What SEO Theme Do You Use?
If you have not looked at SEO Themes before, it could be time to consider where you stand with theme based SEO.
Honed and launched in 2010, the idea has been around for a lot longer though. It has become the natural extension to how sites are organised when good design practices are implemented.
Let’s break it down into smaller sections.
Flash – Adobe’s multimedia based website technology, which is fun for some, is not very friendly to mobile devices or search spiders, Google has decided to step up their campaign against websites that use the technology.
Google announced that starting on the 15th July 2014, they would be issuing warnings to searchers when their algorithms detect that the website is not supported on the device they are using.
If your website uses Flash you will lose out in the long run.
If you are using an Android device or iOS device and the search results show a listing of a site designed completely with Adobe Flash, Google will issue a warning that Flash is not supported with your device and encourage you not visit the site, thus being detrimental to the company whose website it is.
The warning reads, ‘Uses Flash – May not work on your device’.
Most people will not ‘try anyway’ and make the switch to an alternative result.
Google is highly recommending you try HTML5 instead and upgrade all your websites to support it because they work in modern mobile devices and desktop browsers.
Google’s Keita Oda, Software Engineer, and Pierre Far, Webmaster Trends Analyst said, ‘fortunately, making websites that work on all modern devices is not that hard: websites can use HTML5 since it is universally supported, sometimes exclusively, by all devices’.
Google launched two new resources to help webmasters make the upgrade:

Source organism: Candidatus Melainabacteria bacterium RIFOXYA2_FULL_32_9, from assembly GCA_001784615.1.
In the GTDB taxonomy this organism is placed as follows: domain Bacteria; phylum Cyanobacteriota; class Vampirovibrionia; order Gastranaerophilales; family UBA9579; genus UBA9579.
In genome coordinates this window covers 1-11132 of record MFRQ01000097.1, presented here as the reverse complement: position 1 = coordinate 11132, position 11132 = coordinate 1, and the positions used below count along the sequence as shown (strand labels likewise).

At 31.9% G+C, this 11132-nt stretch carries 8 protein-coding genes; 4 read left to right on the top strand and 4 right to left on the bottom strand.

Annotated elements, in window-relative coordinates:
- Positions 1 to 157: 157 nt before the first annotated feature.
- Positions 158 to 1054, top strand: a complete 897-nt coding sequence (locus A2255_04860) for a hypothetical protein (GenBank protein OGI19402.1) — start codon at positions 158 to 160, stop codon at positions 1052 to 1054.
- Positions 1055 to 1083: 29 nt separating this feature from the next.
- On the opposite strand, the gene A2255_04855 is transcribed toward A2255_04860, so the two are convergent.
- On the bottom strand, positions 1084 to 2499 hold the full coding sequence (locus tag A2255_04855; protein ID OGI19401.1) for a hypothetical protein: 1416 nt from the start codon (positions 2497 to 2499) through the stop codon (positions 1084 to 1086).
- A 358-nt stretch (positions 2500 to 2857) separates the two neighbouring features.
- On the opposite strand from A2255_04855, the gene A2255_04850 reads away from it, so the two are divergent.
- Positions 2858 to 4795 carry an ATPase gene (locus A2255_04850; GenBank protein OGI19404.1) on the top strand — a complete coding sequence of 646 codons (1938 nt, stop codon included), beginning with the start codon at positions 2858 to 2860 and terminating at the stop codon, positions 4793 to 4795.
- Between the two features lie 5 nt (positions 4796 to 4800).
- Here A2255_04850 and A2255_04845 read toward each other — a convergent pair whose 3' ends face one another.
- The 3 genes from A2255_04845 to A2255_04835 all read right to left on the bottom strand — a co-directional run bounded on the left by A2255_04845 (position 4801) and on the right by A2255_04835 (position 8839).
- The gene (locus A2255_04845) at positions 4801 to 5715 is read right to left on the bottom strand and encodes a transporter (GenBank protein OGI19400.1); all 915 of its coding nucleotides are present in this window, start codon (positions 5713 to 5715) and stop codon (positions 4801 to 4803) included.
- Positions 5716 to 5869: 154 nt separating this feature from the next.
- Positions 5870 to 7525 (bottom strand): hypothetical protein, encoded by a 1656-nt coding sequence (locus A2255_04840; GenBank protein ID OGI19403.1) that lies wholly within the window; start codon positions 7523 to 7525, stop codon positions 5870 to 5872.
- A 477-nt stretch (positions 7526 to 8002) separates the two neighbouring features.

- Web Fundamentals – A curated source for modern best practices
- Web Starter Kit – A starter framework supporting the Web Fundamentals best practices out of the box
Google has now implemented the ability to set up location extensions at the account level, this is done by linking your Google My Business account to your AdWords account.
You do not have to set up location extensions separately for each campaign again.
Once called Google Places for Business, Google My Business, is where businesses can manage location listings to display on Google Maps, Google Search and Google+ from now on.
Once you have added all of your required locations to Google My Business and link to AdWords, then you choose ‘upgraded’ location extensions from the Extensions tab, this will now show automatically for all of your campaigns.
You can set up filters to assign addresses to certain campaigns or ad groups.
The location listings can be used for your targeting and bid adjustments.
Campaign-level, now called ‘not upgraded‘ location extensions can still be used until they are withdrawn sometime towards the end of 2014.
Google makes hundreds of changes to it’s algorithms a year; this means that it is a constant battle to stay ahead of the game and keep your webite at the top of search results.
Panda 4.0 is the most recent major update to Google’s algorithm modifications, where they focused on Quality vs Quantity.
If you would like to take a better look at what Panda is, and what has changed take a look at this post.